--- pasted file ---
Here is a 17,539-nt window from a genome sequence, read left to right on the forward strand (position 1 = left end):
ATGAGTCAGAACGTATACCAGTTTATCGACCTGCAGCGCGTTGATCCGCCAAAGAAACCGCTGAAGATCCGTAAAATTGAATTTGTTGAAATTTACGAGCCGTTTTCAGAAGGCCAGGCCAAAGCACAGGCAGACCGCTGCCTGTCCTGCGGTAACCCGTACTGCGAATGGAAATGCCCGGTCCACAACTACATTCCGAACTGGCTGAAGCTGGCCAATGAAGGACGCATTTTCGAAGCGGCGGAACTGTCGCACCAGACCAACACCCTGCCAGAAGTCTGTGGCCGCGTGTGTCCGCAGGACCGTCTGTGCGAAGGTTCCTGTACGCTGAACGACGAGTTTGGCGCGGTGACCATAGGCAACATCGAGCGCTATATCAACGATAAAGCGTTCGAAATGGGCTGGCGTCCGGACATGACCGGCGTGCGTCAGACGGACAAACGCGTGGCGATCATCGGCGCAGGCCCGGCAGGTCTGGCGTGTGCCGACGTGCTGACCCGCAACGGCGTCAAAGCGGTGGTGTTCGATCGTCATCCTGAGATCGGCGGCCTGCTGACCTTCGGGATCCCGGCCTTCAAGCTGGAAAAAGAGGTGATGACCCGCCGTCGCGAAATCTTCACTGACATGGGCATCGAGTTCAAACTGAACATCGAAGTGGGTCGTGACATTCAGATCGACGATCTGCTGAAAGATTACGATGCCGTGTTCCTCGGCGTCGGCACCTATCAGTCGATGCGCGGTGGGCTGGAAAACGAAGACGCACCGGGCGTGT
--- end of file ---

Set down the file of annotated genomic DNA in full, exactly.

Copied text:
Here is a 17,539-nt window from a genome sequence, read left to right on the forward strand (position 1 = left end):
ATGAGTCAGAACGTATACCAGTTTATCGACCTGCAGCGCGTTGATCCGCCAAAGAAACCGCTGAAGATCCGTAAAATTGAATTTGTTGAAATTTACGAGCCGTTTTCAGAAGGCCAGGCCAAAGCACAGGCAGACCGCTGCCTGTCCTGCGGTAACCCGTACTGCGAATGGAAATGCCCGGTCCACAACTACATTCCGAACTGGCTGAAGCTGGCCAATGAAGGACGCATTTTCGAAGCGGCGGAACTGTCGCACCAGACCAACACCCTGCCAGAAGTCTGTGGCCGCGTGTGTCCGCAGGACCGTCTGTGCGAAGGTTCCTGTACGCTGAACGACGAGTTTGGCGCGGTGACCATAGGCAACATCGAGCGCTATATCAACGATAAAGCGTTCGAAATGGGCTGGCGTCCGGACATGACCGGCGTGCGTCAGACGGACAAACGCGTGGCGATCATCGGCGCAGGCCCGGCAGGTCTGGCGTGTGCCGACGTGCTGACCCGCAACGGCGTCAAAGCGGTGGTGTTCGATCGTCATCCTGAGATCGGCGGCCTGCTGACCTTCGGGATCCCGGCCTTCAAGCTGGAAAAAGAGGTGATGACCCGCCGTCGCGAAATCTTCACTGACATGGGCATCGAGTTCAAACTGAACATCGAAGTGGGTCGTGACATTCAGATCGACGATCTGCTGAAAGATTACGATGCCGTGTTCCTCGGCGTCGGCACCTATCAGTCGATGCGCGGTGGGCTGGAAAACGAAGACGCACCGGGCGTGT